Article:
Unfortunately, sometimes housing inspectors do not respond to tenants' requests for inspections and may even claim that tenants never contacted them. If an inspector does not respond to your call, write the Board of Health a letter requesting an inspection. (For a sample see Letter Requesting an Inspection (Form 11). Save a copy of this letter so you will always have proof of when you contacted your local inspector. See the section called What If the Inspector Fails to Do the Job? for more information.

In some housing courts, you can also file papers requesting that the judge order a "housing court specialist" to inspect your apartment. If you do that, you will need to give the landlord notice that you are filing such a request. If there is already a lawsuit or an eviction filed, you can file a motion requesting the inspection. If nothing has been filed in court yet, you may file your own lawsuit. See the section Go to Court in this chapter for more information.

Be Prepared

If you call the Board of Health, keep the following two things in mind:

  • It is illegal for a landlord to retaliate against you for calling the Board of Health.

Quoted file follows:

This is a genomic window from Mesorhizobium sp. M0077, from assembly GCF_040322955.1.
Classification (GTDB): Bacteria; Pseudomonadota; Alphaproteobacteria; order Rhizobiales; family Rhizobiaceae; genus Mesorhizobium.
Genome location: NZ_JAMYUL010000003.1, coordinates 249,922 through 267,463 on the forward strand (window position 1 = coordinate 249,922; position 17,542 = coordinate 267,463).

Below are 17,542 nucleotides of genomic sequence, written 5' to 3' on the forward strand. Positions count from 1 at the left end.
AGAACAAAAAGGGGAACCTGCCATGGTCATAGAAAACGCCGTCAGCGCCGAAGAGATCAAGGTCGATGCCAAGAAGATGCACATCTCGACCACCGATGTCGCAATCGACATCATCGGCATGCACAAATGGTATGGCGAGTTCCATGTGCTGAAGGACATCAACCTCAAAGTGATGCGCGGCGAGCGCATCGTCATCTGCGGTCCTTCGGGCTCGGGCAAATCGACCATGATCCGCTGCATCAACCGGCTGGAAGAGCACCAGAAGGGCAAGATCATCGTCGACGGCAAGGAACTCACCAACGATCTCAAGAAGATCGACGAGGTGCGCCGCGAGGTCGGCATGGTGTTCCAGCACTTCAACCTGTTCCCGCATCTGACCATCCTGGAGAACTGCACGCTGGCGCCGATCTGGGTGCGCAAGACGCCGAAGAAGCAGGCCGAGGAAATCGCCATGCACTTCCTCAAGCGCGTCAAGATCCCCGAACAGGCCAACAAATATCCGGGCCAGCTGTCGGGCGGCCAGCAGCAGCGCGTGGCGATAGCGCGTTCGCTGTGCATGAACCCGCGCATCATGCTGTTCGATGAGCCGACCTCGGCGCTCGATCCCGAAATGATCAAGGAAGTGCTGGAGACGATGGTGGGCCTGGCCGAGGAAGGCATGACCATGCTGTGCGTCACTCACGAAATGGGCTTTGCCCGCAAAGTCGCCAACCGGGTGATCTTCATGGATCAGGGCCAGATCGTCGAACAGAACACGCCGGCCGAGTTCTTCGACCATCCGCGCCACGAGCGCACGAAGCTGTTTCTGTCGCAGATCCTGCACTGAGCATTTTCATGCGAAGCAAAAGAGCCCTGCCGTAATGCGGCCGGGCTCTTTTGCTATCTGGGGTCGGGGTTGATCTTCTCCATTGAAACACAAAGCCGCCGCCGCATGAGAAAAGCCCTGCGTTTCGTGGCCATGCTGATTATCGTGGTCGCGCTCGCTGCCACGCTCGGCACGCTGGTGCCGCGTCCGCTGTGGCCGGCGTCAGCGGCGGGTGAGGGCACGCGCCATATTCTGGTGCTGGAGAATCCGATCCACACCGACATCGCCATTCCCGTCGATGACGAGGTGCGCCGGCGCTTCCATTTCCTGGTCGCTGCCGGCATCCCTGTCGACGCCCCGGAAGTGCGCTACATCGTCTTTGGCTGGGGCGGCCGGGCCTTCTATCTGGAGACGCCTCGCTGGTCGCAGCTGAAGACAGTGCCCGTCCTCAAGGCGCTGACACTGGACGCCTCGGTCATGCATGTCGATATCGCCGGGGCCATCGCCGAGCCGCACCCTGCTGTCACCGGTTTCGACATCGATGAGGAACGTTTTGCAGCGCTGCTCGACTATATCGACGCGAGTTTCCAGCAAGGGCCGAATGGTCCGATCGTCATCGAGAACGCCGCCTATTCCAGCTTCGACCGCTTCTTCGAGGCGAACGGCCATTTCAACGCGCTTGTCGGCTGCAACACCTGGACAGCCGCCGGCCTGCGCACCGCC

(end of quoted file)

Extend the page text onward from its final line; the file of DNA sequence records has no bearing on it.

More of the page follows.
• It is very important to be prepared for a Board of Health inspector.

a. Retaliation Is Illegal

Contacting your local housing inspector may cause your landlord to become angry and retaliate against you by raising your rent, sending you an eviction notice, or harassing you in other ways. Retaliation is illegal. You have a right to tell the landlord of code violations, request an inspection from the Board of Health, and take legal action against your landlord if she refuses to make repairs.

If your landlord attempts to retaliate against you, you can bring a lawsuit against her. The law seeks to protect tenants against being harassed or evicted for trying to enforce their rights. See Chapter 12: Evictions and Chapter 13: When to Take Your Landlord to Court for more on retaliation.

b. Be Prepared for Inspectors